A Look Inside MSR’s On-Site Tooling Shop  

MSR tooling shop

At MSR, we don’t just design our gear right here in Seattle’s SODO district, we also design the tools we use to build those products. Rare in the outdoor industry, the MSR tooling shop plays a critical role in our manufacturing process. Because we create these tools in-house, we retain control of virtually every step in the production process, which helps improve the quality of our products and provides key insight for future innovations. In a way, the tooling shop is where the manufacturing of our sheet metal parts really begins. Here’s a look inside this small but important space.

What it does

Tucked deep in a corner of our Seattle factory, the tooling shop is staffed by a team of three with backgrounds in machining, engineering and material science. This team is responsible for designing, and then actually custom building the tools that create the metal components that go into our gear.

Sheet metal parts
Sheet metal parts for MSR snowshoes and WhisperLite and WindPro stoves.
Die stamps
Die stamps cut out of tool steel

Before they become things like stove legs and snowshoe traction bars, these gear bits start off as large sheets or coils of steel. The process of turning them into functioning parts begins with a CAD model of the part’s design. Looking at the model, the team considers where the part will be used, its intended functionality, and how durable it needs to be. With this knowledge, they design and fabricate a tool, called a progressive die, that will be used by our giant punch press machines to stamp out the part.

die stamps
Progressive die stamps look like a string of successive cookie cutters, adding shape as the sheet metal moves through the tool.

Progressive die stamps look like a string of successive cookie cutters. As the steel is fed through the punch press, the die stamp punches the part’s design in stages, adding shape as the material moves along the tool. Progressive dies can even be designed to bend and form the material, shaping the part into its final configuration—a stove leg with pot supports and rings to hold the fuel mixer tube, for example.

whisperlite stove legs
The progression of our WhisperLite stove legs, stamped from a sheet of steel

Making parts with progressive dies improves the integrity of the part because it controls the amount of force placed on the metal at any given time.

The machines that use these tools

As we walk through the factory to our desks every day, we hear the constant thud of the large punch press machines stamping away. The machine that makes our WhisperLite legs and steel snowshoe traction bars punches these parts out with a force of more than 300 tons. To accommodate the weight and forces of this large equipment, we had to dig deep beneath the factory floor to create a base that would support it.

manufacturing stove legs and snowshoe traction bars
This machine punches out WhisperLite stove legs and steel snowshoe traction bars with a force of more than 300 tons.
Snowshoe traction cross-members.
Snowshoe traction cross-members.

Some of our progressive dies have punched millions of parts. And as they wear over time, the shop team services the tools, rebuilding them as needed.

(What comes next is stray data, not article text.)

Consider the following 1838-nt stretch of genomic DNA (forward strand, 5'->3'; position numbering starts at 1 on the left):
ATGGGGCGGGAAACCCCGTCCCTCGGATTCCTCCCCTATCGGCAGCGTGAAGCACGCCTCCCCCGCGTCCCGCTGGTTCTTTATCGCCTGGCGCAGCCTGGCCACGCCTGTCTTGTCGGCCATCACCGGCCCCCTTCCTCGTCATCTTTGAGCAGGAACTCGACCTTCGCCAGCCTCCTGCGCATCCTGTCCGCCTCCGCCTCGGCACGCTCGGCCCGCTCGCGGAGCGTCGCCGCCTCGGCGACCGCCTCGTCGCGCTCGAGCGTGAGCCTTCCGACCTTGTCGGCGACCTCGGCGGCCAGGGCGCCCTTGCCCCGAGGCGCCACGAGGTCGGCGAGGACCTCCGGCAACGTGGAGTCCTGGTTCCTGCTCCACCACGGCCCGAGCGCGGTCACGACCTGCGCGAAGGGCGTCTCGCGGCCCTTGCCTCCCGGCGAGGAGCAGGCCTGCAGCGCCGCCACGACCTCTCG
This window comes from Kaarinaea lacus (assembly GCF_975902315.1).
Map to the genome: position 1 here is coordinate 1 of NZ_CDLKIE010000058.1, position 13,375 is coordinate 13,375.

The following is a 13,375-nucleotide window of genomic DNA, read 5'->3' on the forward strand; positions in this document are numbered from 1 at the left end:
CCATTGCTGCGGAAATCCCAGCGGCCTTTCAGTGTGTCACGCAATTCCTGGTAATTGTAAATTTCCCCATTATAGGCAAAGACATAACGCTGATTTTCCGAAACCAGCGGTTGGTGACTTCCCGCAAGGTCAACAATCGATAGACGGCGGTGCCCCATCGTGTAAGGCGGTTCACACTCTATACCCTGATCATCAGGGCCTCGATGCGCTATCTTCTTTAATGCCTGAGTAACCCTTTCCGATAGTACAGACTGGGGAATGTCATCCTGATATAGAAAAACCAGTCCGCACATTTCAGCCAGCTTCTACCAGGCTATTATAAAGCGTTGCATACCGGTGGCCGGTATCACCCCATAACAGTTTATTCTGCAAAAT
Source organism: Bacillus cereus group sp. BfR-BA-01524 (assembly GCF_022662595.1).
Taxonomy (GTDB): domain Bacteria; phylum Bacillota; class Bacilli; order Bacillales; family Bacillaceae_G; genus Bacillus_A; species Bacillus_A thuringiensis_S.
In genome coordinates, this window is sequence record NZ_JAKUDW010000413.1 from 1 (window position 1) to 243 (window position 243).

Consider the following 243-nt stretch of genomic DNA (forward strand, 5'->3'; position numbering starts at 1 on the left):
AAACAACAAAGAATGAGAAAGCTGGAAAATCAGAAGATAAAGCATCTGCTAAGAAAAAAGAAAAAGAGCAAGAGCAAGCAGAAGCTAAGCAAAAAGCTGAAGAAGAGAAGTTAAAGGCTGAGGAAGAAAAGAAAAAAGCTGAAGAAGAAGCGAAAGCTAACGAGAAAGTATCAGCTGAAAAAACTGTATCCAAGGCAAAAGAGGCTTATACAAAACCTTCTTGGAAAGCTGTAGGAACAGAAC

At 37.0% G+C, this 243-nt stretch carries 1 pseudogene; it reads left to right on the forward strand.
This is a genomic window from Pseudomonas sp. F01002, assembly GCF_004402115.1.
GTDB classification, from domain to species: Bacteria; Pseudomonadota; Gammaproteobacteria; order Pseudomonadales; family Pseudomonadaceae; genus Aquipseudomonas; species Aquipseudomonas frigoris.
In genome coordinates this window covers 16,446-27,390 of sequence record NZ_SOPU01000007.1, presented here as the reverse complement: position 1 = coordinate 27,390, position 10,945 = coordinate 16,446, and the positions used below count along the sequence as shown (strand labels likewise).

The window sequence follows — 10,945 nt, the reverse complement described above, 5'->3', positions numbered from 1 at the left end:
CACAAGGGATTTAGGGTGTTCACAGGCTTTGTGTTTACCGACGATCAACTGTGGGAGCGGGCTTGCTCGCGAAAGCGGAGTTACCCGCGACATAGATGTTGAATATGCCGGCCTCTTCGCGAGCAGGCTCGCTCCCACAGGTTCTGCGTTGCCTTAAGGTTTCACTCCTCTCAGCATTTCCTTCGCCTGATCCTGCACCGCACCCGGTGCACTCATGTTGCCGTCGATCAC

How we actually design and fabricate the tools

Wire EDM (electrical discharge machine)
Our sophisticated Wire EDM (electrical discharge machine) uses an electrified wire to create very clean, precision-cut die stamp tool.

The shop team uses a variety of precise machines to cut the die stamp components from blocks of tool steel. One of these machines is a sophisticated Wire EDM (electrical discharge machine). It uses an electrified wire to create a very clean, precision-cut tool. We also use a CNC machine to quickly cut tools to support our other factory machines or make one-off prototypes for the product team.

Robofil detail
The electrified wire to cutting a piece of tool steel to create a die stamp.
Tool shop’s supervisor, Tim Sandin
The tool shop’s supervisor, Tim Sandin, designs the die stamp tools after collaborating with the MSR product team.

The tool shop’s supervisor is Tim Sandin, who’s been with the company since 2004. To design a progressive die and its components, he must calculate the forces the tools will need to endure, how long they must last, as well as ways to improve production efficiency and reduce waste. “You want the tool to create as little scrap as possible without compromising the quality of the part,” he says. MSR practices lean manufacturing, which means we design efficiency into our entire process—everything from material use to our production team’s movements on the line.

Collaboration and quality control

The tool shop’s close proximity to our product development team—just down a flight of stairs—is paramount. Together, the teams talk design, gear functionality, materials and what can and can’t be done. Because the product team can review the parts being made in real-time, fewer mistakes happen.

“I enjoy the challenge of figuring out how to design a tool that delivers the part the product guys need for new, innovative designs,” Tim says. “It’s great going to retailers and seeing the final products on the shelf, and knowing the tooling shop has a big responsibility.”

In-house tooling shops are common in the auto industry, but not many outdoor gear companies have the industrial infrastructure that warrants them. As a gear manufacturer, MSR relies on the creative and technical ingenuity of our shop team. Plus, taking a look back at all the tools we’ve created over the years reminds us how timeless MSR gear really is. Currently we have more than 30 die stamps in our shop—some of them decades old and still making products that are popular 30 years after they were introduced and first taken into the field.